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Discussion Starter #1
Hello!
recently I have trained my rescue pup (well not quite a pup about a 20 months old) to Heel and she has learned it very well. I really couldn't be more proud! Before she would bark at about 5% of the people we saw on walks that for some reason she didn't like. And about 80% of dogs she would try to play with or growl at. But after weeks of work her heel is on point, she is focused on me & and our days at the park or community events are SO MUCH more enjoyable.

ONE PROBLEM

every once and a while on a jog or taking a walk alone with her I come across a person who makes me feel uncomfortable. I am a 20-something female. Before we started working on heel this happened rarely. I think people that got to close were intimidated by my growling 70 lb dog.

now she is so well behaved that I have been approached by people who never would have come up to me with a protective dog. I did not anticipate this one downside to a well behaved dog!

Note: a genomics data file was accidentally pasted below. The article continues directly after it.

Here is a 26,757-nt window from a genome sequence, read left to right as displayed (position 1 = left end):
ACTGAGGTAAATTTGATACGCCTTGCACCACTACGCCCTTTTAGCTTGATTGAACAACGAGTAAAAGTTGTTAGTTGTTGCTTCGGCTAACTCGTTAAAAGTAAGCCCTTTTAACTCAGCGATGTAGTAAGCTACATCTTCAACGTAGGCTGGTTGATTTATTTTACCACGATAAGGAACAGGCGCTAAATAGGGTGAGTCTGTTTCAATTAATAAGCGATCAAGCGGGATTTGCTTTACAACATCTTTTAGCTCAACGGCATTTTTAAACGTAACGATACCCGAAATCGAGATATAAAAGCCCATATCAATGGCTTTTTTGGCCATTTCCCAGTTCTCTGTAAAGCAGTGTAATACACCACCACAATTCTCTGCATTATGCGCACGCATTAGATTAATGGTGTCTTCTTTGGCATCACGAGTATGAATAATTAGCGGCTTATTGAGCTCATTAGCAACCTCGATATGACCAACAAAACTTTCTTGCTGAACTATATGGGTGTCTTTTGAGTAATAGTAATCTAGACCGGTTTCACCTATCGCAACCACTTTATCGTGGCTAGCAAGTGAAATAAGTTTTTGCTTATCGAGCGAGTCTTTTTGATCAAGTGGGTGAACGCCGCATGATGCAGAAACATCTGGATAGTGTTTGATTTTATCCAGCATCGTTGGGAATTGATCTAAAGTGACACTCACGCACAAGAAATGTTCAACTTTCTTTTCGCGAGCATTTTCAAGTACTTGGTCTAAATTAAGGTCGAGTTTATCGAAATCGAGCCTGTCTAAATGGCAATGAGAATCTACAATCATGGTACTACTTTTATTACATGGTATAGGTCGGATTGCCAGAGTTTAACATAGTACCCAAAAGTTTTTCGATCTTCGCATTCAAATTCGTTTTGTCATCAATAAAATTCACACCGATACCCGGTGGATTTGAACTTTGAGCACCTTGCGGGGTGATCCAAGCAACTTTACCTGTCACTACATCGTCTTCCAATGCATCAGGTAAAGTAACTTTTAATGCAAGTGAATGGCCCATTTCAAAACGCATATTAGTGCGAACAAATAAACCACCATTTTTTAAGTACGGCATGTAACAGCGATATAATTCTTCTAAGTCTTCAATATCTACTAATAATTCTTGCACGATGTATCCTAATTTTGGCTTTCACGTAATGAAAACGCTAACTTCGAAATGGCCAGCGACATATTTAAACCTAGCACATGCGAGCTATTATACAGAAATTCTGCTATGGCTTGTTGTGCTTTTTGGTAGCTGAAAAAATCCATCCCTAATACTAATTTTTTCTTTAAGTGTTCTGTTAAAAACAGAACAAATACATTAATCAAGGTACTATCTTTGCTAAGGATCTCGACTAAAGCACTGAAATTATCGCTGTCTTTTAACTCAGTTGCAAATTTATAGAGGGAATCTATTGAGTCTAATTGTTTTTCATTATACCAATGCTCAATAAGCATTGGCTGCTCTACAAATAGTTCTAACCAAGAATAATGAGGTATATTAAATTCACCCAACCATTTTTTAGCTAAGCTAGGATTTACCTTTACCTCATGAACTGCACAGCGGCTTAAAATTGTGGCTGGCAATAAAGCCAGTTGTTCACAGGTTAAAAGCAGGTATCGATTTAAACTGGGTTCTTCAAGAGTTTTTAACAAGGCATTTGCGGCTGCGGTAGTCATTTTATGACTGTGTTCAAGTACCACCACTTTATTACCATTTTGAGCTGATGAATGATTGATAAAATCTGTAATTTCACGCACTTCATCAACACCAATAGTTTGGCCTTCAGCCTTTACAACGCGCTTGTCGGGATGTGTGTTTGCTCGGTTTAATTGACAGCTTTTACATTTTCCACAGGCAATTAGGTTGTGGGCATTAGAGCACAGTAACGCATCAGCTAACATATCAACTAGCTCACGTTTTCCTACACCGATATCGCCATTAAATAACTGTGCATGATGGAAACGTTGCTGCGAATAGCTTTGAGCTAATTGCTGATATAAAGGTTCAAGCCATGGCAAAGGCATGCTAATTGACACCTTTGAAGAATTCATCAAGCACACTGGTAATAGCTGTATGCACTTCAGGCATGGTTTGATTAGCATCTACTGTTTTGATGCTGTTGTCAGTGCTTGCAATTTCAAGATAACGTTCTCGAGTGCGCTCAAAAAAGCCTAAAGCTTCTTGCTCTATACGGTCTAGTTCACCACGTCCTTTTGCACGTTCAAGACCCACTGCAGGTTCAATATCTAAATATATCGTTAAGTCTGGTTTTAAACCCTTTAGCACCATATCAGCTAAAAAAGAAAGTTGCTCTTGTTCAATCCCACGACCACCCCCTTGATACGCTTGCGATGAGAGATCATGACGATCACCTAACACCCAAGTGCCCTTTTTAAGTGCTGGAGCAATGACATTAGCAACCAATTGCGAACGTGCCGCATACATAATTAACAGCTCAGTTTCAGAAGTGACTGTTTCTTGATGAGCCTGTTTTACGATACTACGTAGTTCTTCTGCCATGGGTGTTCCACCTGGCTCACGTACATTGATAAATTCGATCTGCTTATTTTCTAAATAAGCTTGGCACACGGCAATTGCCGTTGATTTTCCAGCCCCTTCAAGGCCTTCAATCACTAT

I tried to find some videos on YouTube but all I could find had a dog who was already trained in bite work. I have NO interest in training her to bite!

I would like to know if anyone can let me know of a good video that shows how to train a pet dog to growl or bark from a heel, and not like a "speak" bark... that doesn't involve biting. Or if you have tips or experienced a similar situation.

I don't think I will have to use this very often, but it would make me feel more comfortable on my walks/jogs... Thank you for any tips!
 

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I would not recommend training an already reactive dog to bark at strangers.
 

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Discussion Starter #3
We took a six week training class a while ago and she really mastered walking on a loose leash past all kinds of distractions (prey, people, other dogs, loud noises) and I apply it with her multiple times a week (we walk in the park and @ farmers markets) and she has lost any "reactivity" and she was barely "reactive" to start with...when she did drag me over to other dogs it was usually to play. She did get slightly huffy with other dogs when they lorded over her. but that was pretty much it.